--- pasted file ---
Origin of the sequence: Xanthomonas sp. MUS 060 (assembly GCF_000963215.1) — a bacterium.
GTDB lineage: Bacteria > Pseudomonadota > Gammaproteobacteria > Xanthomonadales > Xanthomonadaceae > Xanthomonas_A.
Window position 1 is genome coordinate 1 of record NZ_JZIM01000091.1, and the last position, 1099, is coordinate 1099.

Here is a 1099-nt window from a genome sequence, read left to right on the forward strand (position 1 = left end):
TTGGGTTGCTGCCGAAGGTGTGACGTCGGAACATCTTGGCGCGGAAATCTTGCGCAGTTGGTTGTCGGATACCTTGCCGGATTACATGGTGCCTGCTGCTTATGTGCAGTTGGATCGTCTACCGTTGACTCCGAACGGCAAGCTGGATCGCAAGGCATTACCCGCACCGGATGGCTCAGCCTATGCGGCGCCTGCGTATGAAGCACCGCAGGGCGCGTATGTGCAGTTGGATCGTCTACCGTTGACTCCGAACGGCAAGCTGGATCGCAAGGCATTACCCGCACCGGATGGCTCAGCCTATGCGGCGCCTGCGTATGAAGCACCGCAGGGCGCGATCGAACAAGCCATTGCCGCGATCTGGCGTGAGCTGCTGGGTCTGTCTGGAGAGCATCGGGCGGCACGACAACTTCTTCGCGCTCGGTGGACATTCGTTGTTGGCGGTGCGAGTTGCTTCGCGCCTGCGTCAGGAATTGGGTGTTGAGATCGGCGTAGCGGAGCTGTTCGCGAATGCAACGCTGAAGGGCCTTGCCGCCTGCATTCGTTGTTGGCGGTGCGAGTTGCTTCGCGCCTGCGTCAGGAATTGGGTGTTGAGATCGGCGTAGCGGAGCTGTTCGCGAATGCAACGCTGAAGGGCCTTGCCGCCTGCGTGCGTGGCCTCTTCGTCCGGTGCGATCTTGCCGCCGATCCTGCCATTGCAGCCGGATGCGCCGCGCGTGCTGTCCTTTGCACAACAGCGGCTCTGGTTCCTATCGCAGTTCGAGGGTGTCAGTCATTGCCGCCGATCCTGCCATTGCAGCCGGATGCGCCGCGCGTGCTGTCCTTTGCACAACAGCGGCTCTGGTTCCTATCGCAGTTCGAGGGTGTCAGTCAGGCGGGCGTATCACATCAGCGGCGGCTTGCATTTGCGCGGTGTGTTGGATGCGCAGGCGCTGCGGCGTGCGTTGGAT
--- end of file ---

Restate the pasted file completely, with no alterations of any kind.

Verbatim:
Origin of the sequence: Xanthomonas sp. MUS 060 (assembly GCF_000963215.1) — a bacterium.
GTDB lineage: Bacteria > Pseudomonadota > Gammaproteobacteria > Xanthomonadales > Xanthomonadaceae > Xanthomonas_A.
Window position 1 is genome coordinate 1 of record NZ_JZIM01000091.1, and the last position, 1099, is coordinate 1099.

Here is a 1099-nt window from a genome sequence, read left to right on the forward strand (position 1 = left end):
TTGGGTTGCTGCCGAAGGTGTGACGTCGGAACATCTTGGCGCGGAAATCTTGCGCAGTTGGTTGTCGGATACCTTGCCGGATTACATGGTGCCTGCTGCTTATGTGCAGTTGGATCGTCTACCGTTGACTCCGAACGGCAAGCTGGATCGCAAGGCATTACCCGCACCGGATGGCTCAGCCTATGCGGCGCCTGCGTATGAAGCACCGCAGGGCGCGTATGTGCAGTTGGATCGTCTACCGTTGACTCCGAACGGCAAGCTGGATCGCAAGGCATTACCCGCACCGGATGGCTCAGCCTATGCGGCGCCTGCGTATGAAGCACCGCAGGGCGCGATCGAACAAGCCATTGCCGCGATCTGGCGTGAGCTGCTGGGTCTGTCTGGAGAGCATCGGGCGGCACGACAACTTCTTCGCGCTCGGTGGACATTCGTTGTTGGCGGTGCGAGTTGCTTCGCGCCTGCGTCAGGAATTGGGTGTTGAGATCGGCGTAGCGGAGCTGTTCGCGAATGCAACGCTGAAGGGCCTTGCCGCCTGCATTCGTTGTTGGCGGTGCGAGTTGCTTCGCGCCTGCGTCAGGAATTGGGTGTTGAGATCGGCGTAGCGGAGCTGTTCGCGAATGCAACGCTGAAGGGCCTTGCCGCCTGCGTGCGTGGCCTCTTCGTCCGGTGCGATCTTGCCGCCGATCCTGCCATTGCAGCCGGATGCGCCGCGCGTGCTGTCCTTTGCACAACAGCGGCTCTGGTTCCTATCGCAGTTCGAGGGTGTCAGTCATTGCCGCCGATCCTGCCATTGCAGCCGGATGCGCCGCGCGTGCTGTCCTTTGCACAACAGCGGCTCTGGTTCCTATCGCAGTTCGAGGGTGTCAGTCAGGCGGGCGTATCACATCAGCGGCGGCTTGCATTTGCGCGGTGTGTTGGATGCGCAGGCGCTGCGGCGTGCGTTGGAT